Google Chrome to Drop Support for Legacy Packages in a Year



Google Chrome is a unique web browsing experience, since not only is it a popular browser by a search company, it also is able to completely and competently power a number of laptops known as Chromebooks.  But what it does is unique because it works on all OS' with Chrome installed, and that is apps.  Native apps.  For Chrome, by developers.  Made specifically to work on computers instead of just porting them over from tablets and phones.

But the support for specific types, namely the legacy packaged apps, will be left out of and removed from the Chrome Web Store, but also that these apps can no longer be published to the store.  The removal of these apps will occur in December 2014, and the compatibility with Chrome will stop in June of 2015.

What this means is that Chrome is getting an important update in June of 2015, and that the apps that Google wants on the Chrome platform will be improved in software base and will likely be compatible for far longer than the current apps.  But the important part for developers is that they are able to update their apps to ensure compatibility with the policy and store.

What's interesting is that Google notes the depreciation of these apps.  Depreciation, for those not versed in economics, or who find it inconvenient to look it up, means losing value as time goes on.  Google sees less interest, leading to fewer downloads, and therefore less revenue and profits from the apps than before and as time goes by.  Another thing to note is the removal of the unaltered apps, the ones that the developer(s) haven't or don't update(d) will not be a full removal from servers or the like, but a removal of the apps showing up in searches or browsing lists in December.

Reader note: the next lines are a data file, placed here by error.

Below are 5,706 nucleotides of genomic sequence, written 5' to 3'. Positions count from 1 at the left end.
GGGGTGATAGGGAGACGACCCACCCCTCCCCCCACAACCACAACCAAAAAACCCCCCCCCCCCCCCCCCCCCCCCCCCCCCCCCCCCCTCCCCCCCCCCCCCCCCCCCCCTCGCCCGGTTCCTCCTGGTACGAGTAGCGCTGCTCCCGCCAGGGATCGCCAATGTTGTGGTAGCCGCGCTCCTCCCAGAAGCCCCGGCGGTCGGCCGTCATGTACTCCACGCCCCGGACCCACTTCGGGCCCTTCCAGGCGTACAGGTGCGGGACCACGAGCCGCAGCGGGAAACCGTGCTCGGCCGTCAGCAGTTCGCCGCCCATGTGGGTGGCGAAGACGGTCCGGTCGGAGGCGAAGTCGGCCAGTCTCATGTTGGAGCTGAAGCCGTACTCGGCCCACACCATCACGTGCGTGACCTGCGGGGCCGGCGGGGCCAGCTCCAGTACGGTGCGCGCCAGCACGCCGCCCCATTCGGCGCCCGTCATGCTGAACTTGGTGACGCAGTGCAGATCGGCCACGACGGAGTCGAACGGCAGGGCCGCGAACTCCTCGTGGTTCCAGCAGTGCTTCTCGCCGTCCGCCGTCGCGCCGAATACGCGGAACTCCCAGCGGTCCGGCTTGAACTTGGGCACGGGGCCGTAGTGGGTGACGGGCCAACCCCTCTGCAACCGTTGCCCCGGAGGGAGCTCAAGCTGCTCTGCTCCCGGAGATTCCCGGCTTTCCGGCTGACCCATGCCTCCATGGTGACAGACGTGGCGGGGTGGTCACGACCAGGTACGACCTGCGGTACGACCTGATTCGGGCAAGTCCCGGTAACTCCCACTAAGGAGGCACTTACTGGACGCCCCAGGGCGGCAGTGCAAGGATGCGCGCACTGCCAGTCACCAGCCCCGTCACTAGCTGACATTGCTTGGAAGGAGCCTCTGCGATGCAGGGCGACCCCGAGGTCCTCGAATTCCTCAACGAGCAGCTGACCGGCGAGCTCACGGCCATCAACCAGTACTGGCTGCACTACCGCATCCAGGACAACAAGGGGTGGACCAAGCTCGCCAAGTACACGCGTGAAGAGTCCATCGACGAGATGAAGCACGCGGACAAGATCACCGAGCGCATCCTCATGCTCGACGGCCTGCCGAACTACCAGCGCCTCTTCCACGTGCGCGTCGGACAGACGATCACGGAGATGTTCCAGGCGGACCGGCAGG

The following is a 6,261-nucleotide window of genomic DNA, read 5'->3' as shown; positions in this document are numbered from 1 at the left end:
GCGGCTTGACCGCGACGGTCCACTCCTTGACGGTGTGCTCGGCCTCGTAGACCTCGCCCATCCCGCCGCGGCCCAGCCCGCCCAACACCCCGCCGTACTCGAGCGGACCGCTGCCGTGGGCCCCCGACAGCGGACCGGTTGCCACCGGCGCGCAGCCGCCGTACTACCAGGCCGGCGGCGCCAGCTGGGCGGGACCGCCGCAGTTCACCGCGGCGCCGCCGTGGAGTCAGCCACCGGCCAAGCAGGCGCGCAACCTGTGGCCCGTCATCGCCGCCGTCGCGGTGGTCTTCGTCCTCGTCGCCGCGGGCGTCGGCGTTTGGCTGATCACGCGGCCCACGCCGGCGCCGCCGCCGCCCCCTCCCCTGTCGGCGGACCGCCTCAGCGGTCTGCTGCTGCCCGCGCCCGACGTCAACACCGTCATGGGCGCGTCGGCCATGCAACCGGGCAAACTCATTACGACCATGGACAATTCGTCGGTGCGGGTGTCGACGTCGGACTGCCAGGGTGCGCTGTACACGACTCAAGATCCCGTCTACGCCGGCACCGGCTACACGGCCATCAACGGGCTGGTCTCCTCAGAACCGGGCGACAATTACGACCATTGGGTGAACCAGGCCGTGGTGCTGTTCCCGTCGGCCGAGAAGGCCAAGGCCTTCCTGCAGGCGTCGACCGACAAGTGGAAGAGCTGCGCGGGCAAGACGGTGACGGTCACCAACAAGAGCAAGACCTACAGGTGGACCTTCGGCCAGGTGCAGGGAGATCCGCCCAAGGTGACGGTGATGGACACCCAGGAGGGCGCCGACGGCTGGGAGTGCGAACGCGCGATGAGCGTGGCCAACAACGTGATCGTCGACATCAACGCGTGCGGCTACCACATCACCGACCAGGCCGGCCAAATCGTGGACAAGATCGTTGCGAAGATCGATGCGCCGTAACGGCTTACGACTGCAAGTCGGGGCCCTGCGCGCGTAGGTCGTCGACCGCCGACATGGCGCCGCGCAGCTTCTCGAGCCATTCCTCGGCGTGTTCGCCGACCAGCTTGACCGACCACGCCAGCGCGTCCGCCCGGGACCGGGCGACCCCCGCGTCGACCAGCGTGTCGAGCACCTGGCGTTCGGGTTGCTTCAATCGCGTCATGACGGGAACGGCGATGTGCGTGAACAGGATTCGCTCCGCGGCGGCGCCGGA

Google do, instead of leaving their many developers to flounder and upgrade their apps and extensions on their own, offer up a guide on how to go about the process.  If you happen to be a developer of one or more Chrome apps and extensions go check that out, and if not, hope that the developer(s) of your favorite apps and extensions go through the process to continue support and downloads of their software.

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About the Author

Phil Bourget

Staff Writer
Using Android since 2012 and the Galaxy S III, I'm now running a Nexus 5 paired to a Moto 360 to keep updated on the Internet of stuff. Usually found on Google+ or in class.